* Stephen Fincher, Tennessee. If you're looking for the ultimate citizen legislator heading into the 112th Congress, look no further than Fincher, a gospel-singing farmer from Frog Jump, Tennessee, who wowed Republican leaders in 2009 during his first-ever trip to Washington to talk about running for Congress. Over the next year, the seventh-generation cotton farmer, who never attended college and has never held elective office, swamped his opponents with a talent for raising campaign cash and a farm-friendly slogan in his Tennessee district, "Plow Congress." Fincher won his primary with 60 percent of the vote and the general election with more than that, flipping a long-held Democratic seat to the GOP and winning praise from party leaders in the process.

* Jon Runyan, New Jersey. The former Philadelphia Eagles lineman, 36, is a political novice, but used his outsider status to trounce the local tea party candidate in his GOP primary with 59 percent of the vote, then defeated incumbent Democratic Rep. John Adler in November. "People always question my experience in politics," Runyan said in his victory speech after the GOP primary. "Yes, I have no experience raising taxes over and over again. Yes, I have no experience increasing the debt. Do you really think the people who created these problems are going to be able to solve them?" Runyan follows in the footsteps of former NFLers Jack Kemp, Steve Largent and current Rep. Heath Shuler (D-N.C.) in the gridiron-to-Washington career path.

* Sean Duffy, Wisconsin. Duffy may be the most photographed incoming member of the House, having made his name as a cast member of the MTV reality show "The Real World, Boston." But the former World Lumberjack champion left Hollywood behind when he married Rachel Campos (a fellow "Real World" alum) and moved home to Wisconsin to start a family and work as a lawyer. Now a father of six, Duffy has spent the last 10 years working as a local prosecutor and county district attorney. If TV veterans like Fred Grandy (Gopher from "The Love Boat") and Ben Jones (Cooter from "The Dukes of Hazard") can make it in Congress, Duffy can count on a fast rise in his new House as well.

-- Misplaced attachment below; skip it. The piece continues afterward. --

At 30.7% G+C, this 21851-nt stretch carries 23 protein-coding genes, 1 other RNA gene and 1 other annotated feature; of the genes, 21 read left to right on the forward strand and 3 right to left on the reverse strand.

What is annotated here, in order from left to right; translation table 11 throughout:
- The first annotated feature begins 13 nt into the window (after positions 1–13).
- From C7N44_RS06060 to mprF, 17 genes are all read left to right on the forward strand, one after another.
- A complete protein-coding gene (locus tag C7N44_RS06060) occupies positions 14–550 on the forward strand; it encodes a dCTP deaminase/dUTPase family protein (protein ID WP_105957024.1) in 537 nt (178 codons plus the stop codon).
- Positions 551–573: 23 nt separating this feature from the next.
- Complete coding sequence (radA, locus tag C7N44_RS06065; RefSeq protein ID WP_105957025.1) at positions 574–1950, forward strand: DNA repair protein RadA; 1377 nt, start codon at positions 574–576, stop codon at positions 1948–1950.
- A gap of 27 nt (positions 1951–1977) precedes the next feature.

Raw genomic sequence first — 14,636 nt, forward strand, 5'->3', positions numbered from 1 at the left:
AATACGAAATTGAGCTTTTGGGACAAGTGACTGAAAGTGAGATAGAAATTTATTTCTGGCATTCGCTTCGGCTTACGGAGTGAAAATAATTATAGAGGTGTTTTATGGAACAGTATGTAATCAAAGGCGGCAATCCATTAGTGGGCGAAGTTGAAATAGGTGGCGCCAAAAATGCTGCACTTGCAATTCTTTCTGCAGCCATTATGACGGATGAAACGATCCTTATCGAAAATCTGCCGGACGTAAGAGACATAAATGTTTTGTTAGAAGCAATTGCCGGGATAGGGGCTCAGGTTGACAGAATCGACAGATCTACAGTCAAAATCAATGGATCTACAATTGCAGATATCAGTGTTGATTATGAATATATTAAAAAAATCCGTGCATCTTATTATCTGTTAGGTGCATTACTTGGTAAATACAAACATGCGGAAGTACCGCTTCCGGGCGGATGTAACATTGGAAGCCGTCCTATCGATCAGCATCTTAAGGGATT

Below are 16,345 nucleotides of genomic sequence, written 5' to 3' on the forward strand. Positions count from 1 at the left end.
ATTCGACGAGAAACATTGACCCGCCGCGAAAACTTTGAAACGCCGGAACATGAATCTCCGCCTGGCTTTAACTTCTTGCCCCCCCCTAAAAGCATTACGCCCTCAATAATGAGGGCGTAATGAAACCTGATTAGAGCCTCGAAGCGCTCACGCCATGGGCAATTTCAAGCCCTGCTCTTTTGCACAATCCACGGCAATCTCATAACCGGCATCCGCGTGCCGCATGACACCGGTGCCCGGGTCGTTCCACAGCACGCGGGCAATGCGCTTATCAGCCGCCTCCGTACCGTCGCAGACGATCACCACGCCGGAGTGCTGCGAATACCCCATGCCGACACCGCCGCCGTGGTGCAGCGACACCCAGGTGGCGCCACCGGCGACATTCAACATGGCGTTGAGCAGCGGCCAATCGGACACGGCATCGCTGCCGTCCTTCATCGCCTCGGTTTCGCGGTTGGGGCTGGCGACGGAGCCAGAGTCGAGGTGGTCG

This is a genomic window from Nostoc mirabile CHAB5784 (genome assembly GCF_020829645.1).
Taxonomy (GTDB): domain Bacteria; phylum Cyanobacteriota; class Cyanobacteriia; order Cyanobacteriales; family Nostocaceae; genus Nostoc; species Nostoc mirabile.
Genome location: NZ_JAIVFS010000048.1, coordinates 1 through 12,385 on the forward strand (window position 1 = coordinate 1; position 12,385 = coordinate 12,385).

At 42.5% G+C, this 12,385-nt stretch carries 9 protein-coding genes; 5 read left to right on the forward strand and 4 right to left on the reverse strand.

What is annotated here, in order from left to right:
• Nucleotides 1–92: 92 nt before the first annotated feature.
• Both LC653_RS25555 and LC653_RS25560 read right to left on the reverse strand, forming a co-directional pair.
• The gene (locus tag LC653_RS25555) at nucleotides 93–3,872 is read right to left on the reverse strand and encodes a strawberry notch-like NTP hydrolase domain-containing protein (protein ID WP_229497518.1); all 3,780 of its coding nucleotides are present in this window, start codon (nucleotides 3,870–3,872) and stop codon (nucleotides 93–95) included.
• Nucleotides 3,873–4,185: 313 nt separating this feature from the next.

* Ben Quayle, Arizona. The kids of famous politicians often find themselves gliding up the ranks of American politics -- think Kennedy and Bush and you've got the idea. But Ben Quayle, the 34-year-old son of former Vice President Dan Quayle had to raise more than a million dollars, distance himself from a racy website called "DirtyScottsdale," and fight his way out of a nine-way dog fight to win his house seat in Arizona, and that was just to get past the GOP primary. While his father was more of the shy and retiring Washington type, the younger Quayle came out swinging during his campaign, even cutting one ad attacking Barack Obama as "the worst president in history." In the same commercial, Quayle also declared, "Someone has to go to Washington and knock the hell out of the place." With a promise like that, journalists and fellow lawmakers alike are waiting to see how Quayle delivers.
Filed Under: The Capitolist

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Mary Stokes

Dan Quayle has no respect for himself nor President Barack Obama. Nonetheless, he is the type of person we want to run the country. It is ironic he think of the president being the dumpest president we ever had; when his father has some issues with spelling potatoes,and tomatoes!! He is struggling with a poor self images. His perception his murky; his judgement,and his insight is imparied. D>Q has no character.